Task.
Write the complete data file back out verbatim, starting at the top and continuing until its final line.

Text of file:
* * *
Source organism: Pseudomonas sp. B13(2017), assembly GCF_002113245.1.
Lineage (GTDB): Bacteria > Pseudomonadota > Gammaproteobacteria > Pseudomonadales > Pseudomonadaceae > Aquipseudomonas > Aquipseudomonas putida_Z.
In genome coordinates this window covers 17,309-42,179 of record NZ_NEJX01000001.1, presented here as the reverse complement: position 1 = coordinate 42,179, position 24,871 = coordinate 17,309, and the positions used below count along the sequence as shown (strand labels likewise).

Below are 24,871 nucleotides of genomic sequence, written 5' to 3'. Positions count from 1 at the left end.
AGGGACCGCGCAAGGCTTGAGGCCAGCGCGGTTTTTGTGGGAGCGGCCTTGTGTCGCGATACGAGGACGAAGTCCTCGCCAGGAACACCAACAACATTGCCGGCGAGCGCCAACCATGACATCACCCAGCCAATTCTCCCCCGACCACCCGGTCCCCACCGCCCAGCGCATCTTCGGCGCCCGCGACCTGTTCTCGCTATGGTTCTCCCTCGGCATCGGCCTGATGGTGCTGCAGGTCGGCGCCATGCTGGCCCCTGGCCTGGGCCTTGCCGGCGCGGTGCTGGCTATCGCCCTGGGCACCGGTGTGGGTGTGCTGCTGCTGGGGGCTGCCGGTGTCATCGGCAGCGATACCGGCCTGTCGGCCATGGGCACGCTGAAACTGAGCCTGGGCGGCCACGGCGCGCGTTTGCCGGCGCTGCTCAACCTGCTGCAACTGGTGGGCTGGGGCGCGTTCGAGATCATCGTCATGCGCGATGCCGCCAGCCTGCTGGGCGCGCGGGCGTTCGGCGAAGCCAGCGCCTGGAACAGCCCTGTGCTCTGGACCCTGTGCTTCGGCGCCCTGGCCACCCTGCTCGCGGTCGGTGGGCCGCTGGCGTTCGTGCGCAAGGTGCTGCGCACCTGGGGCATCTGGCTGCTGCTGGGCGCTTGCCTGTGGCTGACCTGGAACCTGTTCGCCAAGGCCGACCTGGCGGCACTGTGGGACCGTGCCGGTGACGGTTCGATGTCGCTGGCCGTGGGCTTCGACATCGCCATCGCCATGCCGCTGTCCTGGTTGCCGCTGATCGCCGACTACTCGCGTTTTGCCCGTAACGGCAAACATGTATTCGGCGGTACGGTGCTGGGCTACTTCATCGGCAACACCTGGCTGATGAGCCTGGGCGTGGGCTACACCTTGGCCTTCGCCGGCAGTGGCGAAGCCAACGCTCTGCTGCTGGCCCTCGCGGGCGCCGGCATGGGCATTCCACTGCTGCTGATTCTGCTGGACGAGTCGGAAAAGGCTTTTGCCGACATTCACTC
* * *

Source organism: Pseudomonas sp. B13(2017), assembly GCF_002113245.1.
Lineage (GTDB): Bacteria > Pseudomonadota > Gammaproteobacteria > Pseudomonadales > Pseudomonadaceae > Aquipseudomonas > Aquipseudomonas putida_Z.
In genome coordinates this window covers 17,309-42,179 of record NZ_NEJX01000001.1, presented here as the reverse complement: position 1 = coordinate 42,179, position 24,871 = coordinate 17,309, and the positions used below count along the sequence as shown (strand labels likewise).

Below are 24,871 nucleotides of genomic sequence, written 5' to 3'. Positions count from 1 at the left end.
AGGGACCGCGCAAGGCTTGAGGCCAGCGCGGTTTTTGTGGGAGCGGCCTTGTGTCGCGATACGAGGACGAAGTCCTCGCCAGGAACACCAACAACATTGCCGGCGAGCGCCAACCATGACATCACCCAGCCAATTCTCCCCCGACCACCCGGTCCCCACCGCCCAGCGCATCTTCGGCGCCCGCGACCTGTTCTCGCTATGGTTCTCCCTCGGCATCGGCCTGATGGTGCTGCAGGTCGGCGCCATGCTGGCCCCTGGCCTGGGCCTTGCCGGCGCGGTGCTGGCTATCGCCCTGGGCACCGGTGTGGGTGTGCTGCTGCTGGGGGCTGCCGGTGTCATCGGCAGCGATACCGGCCTGTCGGCCATGGGCACGCTGAAACTGAGCCTGGGCGGCCACGGCGCGCGTTTGCCGGCGCTGCTCAACCTGCTGCAACTGGTGGGCTGGGGCGCGTTCGAGATCATCGTCATGCGCGATGCCGCCAGCCTGCTGGGCGCGCGGGCGTTCGGCGAAGCCAGCGCCTGGAACAGCCCTGTGCTCTGGACCCTGTGCTTCGGCGCCCTGGCCACCCTGCTCGCGGTCGGTGGGCCGCTGGCGTTCGTGCGCAAGGTGCTGCGCACCTGGGGCATCTGGCTGCTGCTGGGCGCTTGCCTGTGGCTGACCTGGAACCTGTTCGCCAAGGCCGACCTGGCGGCACTGTGGGACCGTGCCGGTGACGGTTCGATGTCGCTGGCCGTGGGCTTCGACATCGCCATCGCCATGCCGCTGTCCTGGTTGCCGCTGATCGCCGACTACTCGCGTTTTGCCCGTAACGGCAAACATGTATTCGGCGGTACGGTGCTGGGCTACTTCATCGGCAACACCTGGCTGATGAGCCTGGGCGTGGGCTACACCTTGGCCTTCGCCGGCAGTGGCGAAGCCAACGCTCTGCTGCTGGCCCTCGCGGGCGCCGGCATGGGCATTCCACTGCTGCTGATTCTGCTGGACGAGTCGGAAAAGGCTTTTGCCGACATTCACTC